Understanding your risk
Like other cancers, your risk depends on many variables including:
- family history
- lifestyle behavior (e.g. smoking and alcohol use)
- general health
While there is no direct method of prevention for a brain tumor, maintaining a healthy, active lifestyle that includes limited alcohol and tobacco usage, and a healthy diet is recommended.
At Optum, our oncology team offers comprehensive cancer risk assessments and hereditary cancer genetics evaluation programs to help you identify your risk.
Depending on the size and location of the tumor, there can be many symptoms associated with brain tumors such as:
- Recurring Headaches
- Hearing loss
- Vision loss
- Blood clot(s)
- Loss of coordination
- Behavioral changes
While these symptoms can be a direct result of brain tumors, it is also possible that there can be no symptoms pre-diagnosis. If you are experiencing a recurring combination of any of the above symptoms, contact your physician immediately for an appointment.
Diagnosing brain tumors
Optum neurologists and brain tumor experts have been extensively trained to detect brain tumors at the earliest stages. While there are many symptoms associated with a tumor, it’s important to note that a brain tumor can only be diagnosed by a physician after testing such as:
A basic neurological exam, which includes eye, hearing, reflex, coordination and “sense” tests, among others, to assess someone’s overall state. By testing all of these areas, a doctor can better determine exactly what is causing the symptoms. If the exam leads a doctor to believe a brain tumor may be present, a scan will be ordered.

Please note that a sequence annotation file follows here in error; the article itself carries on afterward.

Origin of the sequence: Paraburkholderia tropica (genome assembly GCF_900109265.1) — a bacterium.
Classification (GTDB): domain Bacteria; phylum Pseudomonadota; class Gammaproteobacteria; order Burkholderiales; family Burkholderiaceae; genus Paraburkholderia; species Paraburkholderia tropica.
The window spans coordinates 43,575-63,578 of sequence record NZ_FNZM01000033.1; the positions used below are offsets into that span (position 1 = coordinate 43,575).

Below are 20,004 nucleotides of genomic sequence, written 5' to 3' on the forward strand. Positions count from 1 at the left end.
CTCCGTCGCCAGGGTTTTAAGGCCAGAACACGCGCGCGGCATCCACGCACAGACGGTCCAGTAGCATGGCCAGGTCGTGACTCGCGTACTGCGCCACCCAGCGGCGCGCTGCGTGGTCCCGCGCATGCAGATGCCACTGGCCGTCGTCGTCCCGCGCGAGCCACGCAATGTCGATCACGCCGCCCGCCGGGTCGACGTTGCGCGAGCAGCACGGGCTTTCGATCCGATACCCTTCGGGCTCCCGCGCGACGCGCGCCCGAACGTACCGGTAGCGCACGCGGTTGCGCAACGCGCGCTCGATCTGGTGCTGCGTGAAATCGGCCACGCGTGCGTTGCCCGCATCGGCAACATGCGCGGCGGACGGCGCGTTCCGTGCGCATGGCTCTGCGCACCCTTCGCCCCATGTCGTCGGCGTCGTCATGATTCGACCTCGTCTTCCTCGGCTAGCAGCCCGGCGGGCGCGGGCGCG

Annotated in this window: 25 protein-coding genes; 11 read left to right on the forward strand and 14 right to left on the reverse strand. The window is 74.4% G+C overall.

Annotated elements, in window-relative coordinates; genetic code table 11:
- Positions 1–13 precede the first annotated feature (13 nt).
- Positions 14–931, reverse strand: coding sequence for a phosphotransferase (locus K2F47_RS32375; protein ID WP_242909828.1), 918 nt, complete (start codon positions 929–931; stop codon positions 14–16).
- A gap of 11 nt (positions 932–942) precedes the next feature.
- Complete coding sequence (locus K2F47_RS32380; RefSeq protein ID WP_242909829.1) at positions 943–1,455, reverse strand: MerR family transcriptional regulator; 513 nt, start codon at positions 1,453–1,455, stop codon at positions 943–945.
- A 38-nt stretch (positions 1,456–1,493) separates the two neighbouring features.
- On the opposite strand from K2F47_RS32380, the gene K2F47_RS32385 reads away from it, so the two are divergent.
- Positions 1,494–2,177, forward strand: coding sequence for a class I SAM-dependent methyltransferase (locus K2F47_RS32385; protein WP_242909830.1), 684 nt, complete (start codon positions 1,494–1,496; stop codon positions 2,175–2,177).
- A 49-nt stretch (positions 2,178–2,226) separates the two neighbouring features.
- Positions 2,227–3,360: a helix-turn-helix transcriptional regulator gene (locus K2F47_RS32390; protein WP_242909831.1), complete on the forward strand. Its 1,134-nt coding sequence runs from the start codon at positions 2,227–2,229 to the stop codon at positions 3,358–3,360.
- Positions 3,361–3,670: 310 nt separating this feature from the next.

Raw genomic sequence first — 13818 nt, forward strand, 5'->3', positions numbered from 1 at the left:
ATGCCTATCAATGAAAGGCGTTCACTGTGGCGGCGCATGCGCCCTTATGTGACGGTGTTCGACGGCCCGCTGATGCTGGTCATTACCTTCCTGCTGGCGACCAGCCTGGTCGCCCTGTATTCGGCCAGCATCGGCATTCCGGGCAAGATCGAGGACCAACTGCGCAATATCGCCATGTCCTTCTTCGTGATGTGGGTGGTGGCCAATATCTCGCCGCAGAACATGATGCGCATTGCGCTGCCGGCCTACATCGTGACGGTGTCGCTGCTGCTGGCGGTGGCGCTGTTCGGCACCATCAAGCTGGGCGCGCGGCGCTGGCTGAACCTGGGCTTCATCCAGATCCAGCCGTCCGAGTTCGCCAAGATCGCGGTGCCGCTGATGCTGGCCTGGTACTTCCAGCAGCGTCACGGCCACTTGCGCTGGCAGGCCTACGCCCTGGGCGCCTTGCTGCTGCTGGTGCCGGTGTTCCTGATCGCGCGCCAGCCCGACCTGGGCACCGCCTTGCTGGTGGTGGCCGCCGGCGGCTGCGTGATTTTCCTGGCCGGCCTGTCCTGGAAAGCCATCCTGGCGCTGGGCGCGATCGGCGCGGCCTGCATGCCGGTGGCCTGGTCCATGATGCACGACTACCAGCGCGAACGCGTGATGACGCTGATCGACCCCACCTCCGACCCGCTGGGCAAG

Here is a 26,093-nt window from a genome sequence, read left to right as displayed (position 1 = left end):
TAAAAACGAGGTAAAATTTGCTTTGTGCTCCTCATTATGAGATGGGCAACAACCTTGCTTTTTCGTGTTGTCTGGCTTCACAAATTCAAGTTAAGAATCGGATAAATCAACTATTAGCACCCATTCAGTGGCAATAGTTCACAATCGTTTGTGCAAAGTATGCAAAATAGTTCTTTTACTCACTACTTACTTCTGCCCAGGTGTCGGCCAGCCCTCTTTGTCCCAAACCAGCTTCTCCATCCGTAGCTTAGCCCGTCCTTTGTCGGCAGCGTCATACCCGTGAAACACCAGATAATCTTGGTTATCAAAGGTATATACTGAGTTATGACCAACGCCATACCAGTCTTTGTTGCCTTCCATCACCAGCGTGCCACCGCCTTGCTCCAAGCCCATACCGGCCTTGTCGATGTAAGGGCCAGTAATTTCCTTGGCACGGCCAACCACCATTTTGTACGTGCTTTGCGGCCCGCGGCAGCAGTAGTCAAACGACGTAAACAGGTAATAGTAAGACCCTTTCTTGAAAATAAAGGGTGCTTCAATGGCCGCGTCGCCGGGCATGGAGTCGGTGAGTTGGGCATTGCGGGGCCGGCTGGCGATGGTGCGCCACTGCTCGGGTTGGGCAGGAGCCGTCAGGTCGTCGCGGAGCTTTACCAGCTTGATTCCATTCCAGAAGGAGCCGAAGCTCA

Using x-rays, these scans create images of the brain to see all tumors, even those that are behind the bones of the skull or spine. Magnetic resonance imaging (MRI) and computerized tomography (CT) scans are the most common, but there are many more that can be offered. If the scans show an abnormality, additional scans may be required, or you will be sent to a specialist.
Tests such as blood work, lumbar puncture, or endocrine evaluations may be used to aid in the diagnosis of a brain tumor. Depending on the type of test, you may be given an injection to determine the tumor’s location, or you may have to provide a sample of fluid to determine if the tumor has spread.
A biopsy is a surgical procedure in which a surgeon removes and tests a sample of tissue to determine if cancerous cells are present. In other situations, the surgeon can remove the entire tumor.
Types of brain tumors
There are over 120 types of brain tumors, classified by the way they look, the area affected and the genetic information of the tumor.
Any tumor can be either benign (unlikely to spread) or more dangerously, malignant (quick-spreading). Here are the most common types of brain tumors:
- Meningioma (most common primary brain tumor): These tumors are found near the top and outer curve of the brain, arising from meninges, or thin layers of tissue covering the brain and spinal cord.
- Glioma: This is any tumor that arises from the supportive tissue of the brain called glia.
- Glioblastoma: These tumors can be found anywhere in the brain or spinal cord, and typically form in the cells of the supportive tissue of the brain. Usually, they are highly malignant since they reproduce quickly.
- Pituitary Tumor: Tumors arising from the pituitary gland are typically benign and slow growing.
Our brain tumor specialists are experienced in the most-advanced treatment options including:
- Surgery: to remove the tumor or affected area.
- Chemotherapy: chemicals administered in pill or IV form to kill and slow the growth of cancer cells.
- Radiation therapy: high-powered beams of energy, such as X-rays and protons that are used to kill and slow the growth of cancer cells.
Your doctor may prescribe further treatments as necessary to relieve pain and tumor symptoms.
Medical care and help
Contact us if you have any questions.